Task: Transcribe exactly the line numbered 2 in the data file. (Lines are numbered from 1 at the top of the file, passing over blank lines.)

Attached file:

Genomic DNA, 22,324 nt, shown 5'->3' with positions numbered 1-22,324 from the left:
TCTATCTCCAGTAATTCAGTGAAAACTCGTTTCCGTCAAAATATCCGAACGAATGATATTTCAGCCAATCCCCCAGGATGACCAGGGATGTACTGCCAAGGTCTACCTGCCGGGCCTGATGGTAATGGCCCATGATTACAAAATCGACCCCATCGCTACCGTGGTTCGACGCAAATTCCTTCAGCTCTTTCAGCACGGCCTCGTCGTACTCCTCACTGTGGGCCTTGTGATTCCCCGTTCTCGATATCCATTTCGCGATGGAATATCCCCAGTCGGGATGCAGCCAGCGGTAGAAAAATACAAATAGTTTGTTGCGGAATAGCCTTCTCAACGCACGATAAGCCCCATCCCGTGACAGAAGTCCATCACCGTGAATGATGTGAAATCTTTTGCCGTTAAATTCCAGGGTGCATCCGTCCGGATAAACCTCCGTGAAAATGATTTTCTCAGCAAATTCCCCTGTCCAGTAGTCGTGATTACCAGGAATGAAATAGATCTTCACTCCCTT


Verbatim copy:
TCTATCTCCAGTAATTCAGTGAAAACTCGTTTCCGTCAAAATATCCGAACGAATGATATTTCAGCCAATCCCCCAGGATGACCAGGGATGTACTGCCAAGGTCTACCTGCCGGGCCTGATGGTAATGGCCCATGATTACAAAATCGACCCCATCGCTACCGTGGTTCGACGCAAATTCCTTCAGCTCTTTCAGCACGGCCTCGTCGTACTCCTCACTGTGGGCCTTGTGATTCCCCGTTCTCGATATCCATTTCGCGATGGAATATCCCCAGTCGGGATGCAGCCAGCGGTAGAAAAATACAAATAGTTTGTTGCGGAATAGCCTTCTCAACGCACGATAAGCCCCATCCCGTGACAGAAGTCCATCACCGTGAATGATGTGAAATCTTTTGCCGTTAAATTCCAGGGTGCATCCGTCCGGATAAACCTCCGTGAAAATGATTTTCTCAGCAAATTCCCCTGTCCAGTAGTCGTGATTACCAGGAATGAAATAGATCTTCACTCCCTT